(First Sunday after Easter)
"Unless I see in [Jesus'] hands the print of the nails, and place my finger in the mark of the nails, and place my hand in his side, I will not believe." By touching, Thomas knew, the other is lifted from the abstract and made a real person. Cynicism leapt instantaneously to faith once Thomas saw, felt, and was able to touch the risen Christ.
Thomas instinctively knew something that many people of faith choose to discount: that faith is made real, and we are made real to one another, not by the abstractions of our theology but by the presence of God mediated through the physical. As Presbyterian poet/hymnwriter Dr. Thomas Troeger has written,
These things did Thomas count as real:
The warmth of blood, the chill of steel,
The grain of wood, the heft of stone,
The last frail twitch of flesh and bone ...
On the Sunday after Easter, like Jesus, "whose raw, imprinted palms reached out/And beckoned Thomas from his doubt ... " we too can beckon one another into a more solid experience of faith by extending our hands.
On the front of the order of worship for this day, a hand print is superimposed with the words of Thomas "Unless I see in his hands. . . . " Underneath the image are printed the words of the hymn "These Things Did Thomas Count as Real" — a hymn that is sung by the community or by a soloist within the service.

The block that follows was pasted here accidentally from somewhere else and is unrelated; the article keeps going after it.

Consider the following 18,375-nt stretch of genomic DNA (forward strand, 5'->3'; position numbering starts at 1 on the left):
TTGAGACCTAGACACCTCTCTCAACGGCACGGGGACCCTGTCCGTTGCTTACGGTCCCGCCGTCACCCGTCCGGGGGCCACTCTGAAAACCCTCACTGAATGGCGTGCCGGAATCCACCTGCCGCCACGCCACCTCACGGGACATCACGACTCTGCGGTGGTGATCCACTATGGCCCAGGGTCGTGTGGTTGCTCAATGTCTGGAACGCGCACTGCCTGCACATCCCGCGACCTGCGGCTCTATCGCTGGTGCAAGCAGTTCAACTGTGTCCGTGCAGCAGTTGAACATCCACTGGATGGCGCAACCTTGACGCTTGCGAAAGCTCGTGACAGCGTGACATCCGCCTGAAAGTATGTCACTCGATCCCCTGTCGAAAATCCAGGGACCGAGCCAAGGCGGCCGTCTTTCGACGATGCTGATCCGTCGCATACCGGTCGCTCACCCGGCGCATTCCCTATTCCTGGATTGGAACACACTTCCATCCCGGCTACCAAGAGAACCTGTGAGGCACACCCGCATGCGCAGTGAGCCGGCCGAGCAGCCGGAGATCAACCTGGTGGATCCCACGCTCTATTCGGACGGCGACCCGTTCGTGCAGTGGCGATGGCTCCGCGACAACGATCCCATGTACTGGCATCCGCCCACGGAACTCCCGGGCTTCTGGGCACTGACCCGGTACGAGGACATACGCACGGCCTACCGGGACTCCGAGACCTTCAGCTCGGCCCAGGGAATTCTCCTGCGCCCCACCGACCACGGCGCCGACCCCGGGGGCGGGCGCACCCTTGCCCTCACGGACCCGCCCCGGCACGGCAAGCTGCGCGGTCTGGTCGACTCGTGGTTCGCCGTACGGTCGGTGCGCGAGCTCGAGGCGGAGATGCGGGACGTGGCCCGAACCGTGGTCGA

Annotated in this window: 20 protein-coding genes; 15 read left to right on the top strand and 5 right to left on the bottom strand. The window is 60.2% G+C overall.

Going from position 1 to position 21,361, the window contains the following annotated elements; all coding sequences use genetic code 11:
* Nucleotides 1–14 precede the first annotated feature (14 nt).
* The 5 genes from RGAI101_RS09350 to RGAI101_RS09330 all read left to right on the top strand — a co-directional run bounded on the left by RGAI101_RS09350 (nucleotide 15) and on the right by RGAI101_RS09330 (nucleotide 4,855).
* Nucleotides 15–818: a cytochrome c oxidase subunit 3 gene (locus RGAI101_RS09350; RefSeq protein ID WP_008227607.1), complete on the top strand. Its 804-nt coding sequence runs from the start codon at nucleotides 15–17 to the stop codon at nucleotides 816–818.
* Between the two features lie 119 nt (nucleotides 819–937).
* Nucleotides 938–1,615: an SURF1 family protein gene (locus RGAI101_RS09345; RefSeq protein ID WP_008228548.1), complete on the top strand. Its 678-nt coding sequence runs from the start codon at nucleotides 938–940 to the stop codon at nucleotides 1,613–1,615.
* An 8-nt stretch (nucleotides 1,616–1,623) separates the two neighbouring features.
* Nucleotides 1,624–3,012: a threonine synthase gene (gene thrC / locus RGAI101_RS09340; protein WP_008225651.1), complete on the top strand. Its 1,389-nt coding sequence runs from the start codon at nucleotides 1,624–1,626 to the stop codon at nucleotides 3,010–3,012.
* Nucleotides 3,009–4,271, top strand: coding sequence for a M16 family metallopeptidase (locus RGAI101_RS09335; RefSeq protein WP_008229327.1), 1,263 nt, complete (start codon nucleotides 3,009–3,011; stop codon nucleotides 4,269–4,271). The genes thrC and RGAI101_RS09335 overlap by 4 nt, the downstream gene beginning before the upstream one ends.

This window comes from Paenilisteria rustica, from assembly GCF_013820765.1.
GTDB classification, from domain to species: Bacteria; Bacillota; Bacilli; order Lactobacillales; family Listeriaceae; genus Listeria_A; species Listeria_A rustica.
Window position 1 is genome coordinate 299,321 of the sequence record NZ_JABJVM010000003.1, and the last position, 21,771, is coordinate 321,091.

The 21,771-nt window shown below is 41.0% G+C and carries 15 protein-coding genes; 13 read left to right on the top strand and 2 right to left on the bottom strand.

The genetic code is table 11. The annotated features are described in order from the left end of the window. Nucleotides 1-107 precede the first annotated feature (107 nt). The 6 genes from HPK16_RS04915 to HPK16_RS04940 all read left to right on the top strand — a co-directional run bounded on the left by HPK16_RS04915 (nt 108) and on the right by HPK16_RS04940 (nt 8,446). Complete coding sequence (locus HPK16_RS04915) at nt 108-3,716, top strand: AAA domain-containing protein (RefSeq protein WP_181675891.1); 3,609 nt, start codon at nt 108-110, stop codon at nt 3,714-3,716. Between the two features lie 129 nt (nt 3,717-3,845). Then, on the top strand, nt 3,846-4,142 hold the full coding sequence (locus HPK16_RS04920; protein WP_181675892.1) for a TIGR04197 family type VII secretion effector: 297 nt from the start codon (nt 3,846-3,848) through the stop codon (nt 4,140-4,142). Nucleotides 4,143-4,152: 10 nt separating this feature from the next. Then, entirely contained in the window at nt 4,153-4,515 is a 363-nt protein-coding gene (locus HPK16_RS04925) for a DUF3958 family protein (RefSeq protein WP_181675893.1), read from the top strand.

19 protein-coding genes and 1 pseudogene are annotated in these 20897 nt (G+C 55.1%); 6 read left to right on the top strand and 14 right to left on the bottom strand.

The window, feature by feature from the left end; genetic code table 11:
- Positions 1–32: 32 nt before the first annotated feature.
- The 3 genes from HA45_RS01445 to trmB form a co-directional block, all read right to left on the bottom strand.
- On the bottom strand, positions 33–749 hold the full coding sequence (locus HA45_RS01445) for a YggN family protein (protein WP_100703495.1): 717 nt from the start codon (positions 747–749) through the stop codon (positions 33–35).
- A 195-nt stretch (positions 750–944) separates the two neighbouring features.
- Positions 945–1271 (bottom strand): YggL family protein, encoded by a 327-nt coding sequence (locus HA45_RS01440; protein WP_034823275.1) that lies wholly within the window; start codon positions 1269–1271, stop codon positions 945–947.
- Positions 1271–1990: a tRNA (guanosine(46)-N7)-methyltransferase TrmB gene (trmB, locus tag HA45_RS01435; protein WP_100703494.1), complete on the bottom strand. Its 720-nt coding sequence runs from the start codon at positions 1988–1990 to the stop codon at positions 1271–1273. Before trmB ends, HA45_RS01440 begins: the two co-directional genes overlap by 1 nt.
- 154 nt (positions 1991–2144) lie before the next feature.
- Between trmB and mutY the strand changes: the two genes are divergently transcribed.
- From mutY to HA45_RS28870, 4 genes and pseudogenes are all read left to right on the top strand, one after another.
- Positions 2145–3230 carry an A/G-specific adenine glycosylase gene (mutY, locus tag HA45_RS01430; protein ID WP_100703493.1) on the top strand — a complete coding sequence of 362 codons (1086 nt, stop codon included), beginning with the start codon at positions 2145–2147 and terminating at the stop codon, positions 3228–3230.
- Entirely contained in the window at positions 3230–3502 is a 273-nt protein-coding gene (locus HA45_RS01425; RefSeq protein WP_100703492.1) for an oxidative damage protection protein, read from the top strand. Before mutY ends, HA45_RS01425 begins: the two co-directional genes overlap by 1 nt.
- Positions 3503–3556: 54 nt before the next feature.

To prepare the worship setting, two large cardboard refrigerator boxes procured from an appliance store are rebuilt: The back side is cut away, leaving a three-sided "booth," and the back half of the top is also trimmed off (leaving a half-roof to prevent a person sitting inside from seeing out the front). A round hole approximately 6" in diameter is cut in the center front, and crepe paper streamers are taped to hang down over the hole from inside so that a human hand can be placed through the hole but its owner is not visible from within. A chair or low stool is placed inside each three-walled booth, and another in front: an arrangement vaguely resembling a confessional.
Other supplies needed for the service are scissors (a pair for every four or five worshippers), pencils or felt markers, and colored construction paper.
"Reach Out and Touch Somebody's Hand," Ashford and Simpson
The Call to Gather
1 John 1:1-4
"Spirit of New Life"
Our Bodily Confession (antiphonally)
Worshippers repeat both words and gestures antiphonally after the leader. Only the first line — "Lord, here are our hands" - is actually printed in the order of worship.
"Lord, here are our hands ... "
Put in deep pockets to keep them safe,
[hands thrust into pockets]
Held behind our backs to keep them hidden from you,
[hands placed behind back]
Placed over our eyes to blind ourselves to the needs of others,
[hands held over eyes]
Buried within sand where they are immobilized and useless,
[fingers entwined and clenched, hands thrust downward toward floor]
Patting ourselves on the back to take credit for all we are and do,
[one hand exaggeratedly patting one's own back]
Grabbing for the material things of life,